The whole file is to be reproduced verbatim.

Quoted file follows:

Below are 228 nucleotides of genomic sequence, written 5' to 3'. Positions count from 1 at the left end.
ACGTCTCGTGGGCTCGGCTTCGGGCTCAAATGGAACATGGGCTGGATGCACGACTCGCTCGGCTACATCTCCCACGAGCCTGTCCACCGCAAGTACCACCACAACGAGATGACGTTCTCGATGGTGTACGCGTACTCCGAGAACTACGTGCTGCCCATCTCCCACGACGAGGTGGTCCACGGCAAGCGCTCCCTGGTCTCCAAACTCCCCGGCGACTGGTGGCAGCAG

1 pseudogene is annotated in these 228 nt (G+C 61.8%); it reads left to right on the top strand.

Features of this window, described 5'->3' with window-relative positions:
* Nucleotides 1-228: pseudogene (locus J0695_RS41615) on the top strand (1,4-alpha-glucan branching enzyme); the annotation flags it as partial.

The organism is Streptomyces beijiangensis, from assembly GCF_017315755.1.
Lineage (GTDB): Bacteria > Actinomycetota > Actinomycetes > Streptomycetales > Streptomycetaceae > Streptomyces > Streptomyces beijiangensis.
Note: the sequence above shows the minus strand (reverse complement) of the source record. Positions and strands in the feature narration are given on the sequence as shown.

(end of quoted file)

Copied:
Below are 228 nucleotides of genomic sequence, written 5' to 3'. Positions count from 1 at the left end.
ACGTCTCGTGGGCTCGGCTTCGGGCTCAAATGGAACATGGGCTGGATGCACGACTCGCTCGGCTACATCTCCCACGAGCCTGTCCACCGCAAGTACCACCACAACGAGATGACGTTCTCGATGGTGTACGCGTACTCCGAGAACTACGTGCTGCCCATCTCCCACGACGAGGTGGTCCACGGCAAGCGCTCCCTGGTCTCCAAACTCCCCGGCGACTGGTGGCAGCAG

1 pseudogene is annotated in these 228 nt (G+C 61.8%); it reads left to right on the top strand.

Features of this window, described 5'->3' with window-relative positions:
* Nucleotides 1-228: pseudogene (locus J0695_RS41615) on the top strand (1,4-alpha-glucan branching enzyme); the annotation flags it as partial.

The organism is Streptomyces beijiangensis, from assembly GCF_017315755.1.
Lineage (GTDB): Bacteria > Actinomycetota > Actinomycetes > Streptomycetales > Streptomycetaceae > Streptomyces > Streptomyces beijiangensis.
Note: the sequence above shows the minus strand (reverse complement) of the source record. Positions and strands in the feature narration are given on the sequence as shown.